• Good EHRs are more than converting a paper record to a portable digital format. Improved portability is a game changer, but the burden associated with allowing portability needs to be balanced with that benefit.
  • The patient experience with EHRs is just as important as the physician experience. Although it is important to make sure physicians are satisfied, EHRs provide patients with the ability to access their health records like never before.  Improvements with the patient experience will motivate faster adoption of EHRs.
  • Efficiency is not everything.  An EHR that gives patients and physicians useful information that improves outcomes is much more useful than an efficient EHR that is efficient but does not provide as much information.

The shift from paper health records to EHRs is inevitable, and in that process we deserve to get EHRs right.  We should be confident that this will be achieved if we improve the experience, outcome, and relationship of both the patient and the healthcare provider just as it has been since health records were created.  At the end of the day, EHRs are about improving our healthcare system and not settling for anything less than the best.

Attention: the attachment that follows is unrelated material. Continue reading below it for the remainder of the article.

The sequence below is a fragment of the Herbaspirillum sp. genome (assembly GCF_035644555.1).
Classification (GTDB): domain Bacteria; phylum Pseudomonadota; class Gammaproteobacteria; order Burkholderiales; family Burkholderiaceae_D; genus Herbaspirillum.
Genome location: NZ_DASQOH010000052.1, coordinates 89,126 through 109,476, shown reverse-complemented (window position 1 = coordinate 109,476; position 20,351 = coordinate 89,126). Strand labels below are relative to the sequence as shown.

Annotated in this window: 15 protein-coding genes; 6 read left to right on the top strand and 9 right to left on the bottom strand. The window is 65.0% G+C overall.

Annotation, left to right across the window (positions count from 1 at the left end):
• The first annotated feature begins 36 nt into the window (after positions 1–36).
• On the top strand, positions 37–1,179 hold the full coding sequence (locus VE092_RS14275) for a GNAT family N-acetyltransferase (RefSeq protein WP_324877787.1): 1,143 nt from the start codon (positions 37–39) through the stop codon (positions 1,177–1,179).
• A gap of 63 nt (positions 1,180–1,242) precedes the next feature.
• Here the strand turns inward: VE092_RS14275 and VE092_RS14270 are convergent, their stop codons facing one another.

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2 Comments

  • As a consumer, it would be great if the patient had a medical dictionary that would translate the medical record into common english. It would be wonderful if the the patients medical record cited the current standards in care that one could take to an appointment, and discuss with the provider their clinical experiences with standards and patients. Yes, it is tacky when the provider spends more time reading the electronic record, than talking the patient. Let the patient be one of the checks and balances to the accuracy of the medical record. When I found an error which said my colon was removed, it was a very cumbersome process to get the error corrected. Where is the patient input in the implemenation of electronic records? Just one consumer’s experience.

  • As a healthcare provider I have always maintained that EHR’s were more about control and not about patient care. It would seem the author is much more intuitive than the “experts” who ask us to reduce our patient time to click, fill in a blank, check this box, open, close record…what total nonsense. The only addition to your article Benjamin that I would suggest is not settling for the “best” but having an intuitive program that does not by its very existence change the doctor-patient relationship. I am waiting for the APP that measure’s the eye contact that the provider maintains in a given visit….now thats an idea….
    In response to a previous comment…..there is absolutely no known method…at least that I am aware of that will correct a documentation error…after all we have opened and closed the record…oops…too late…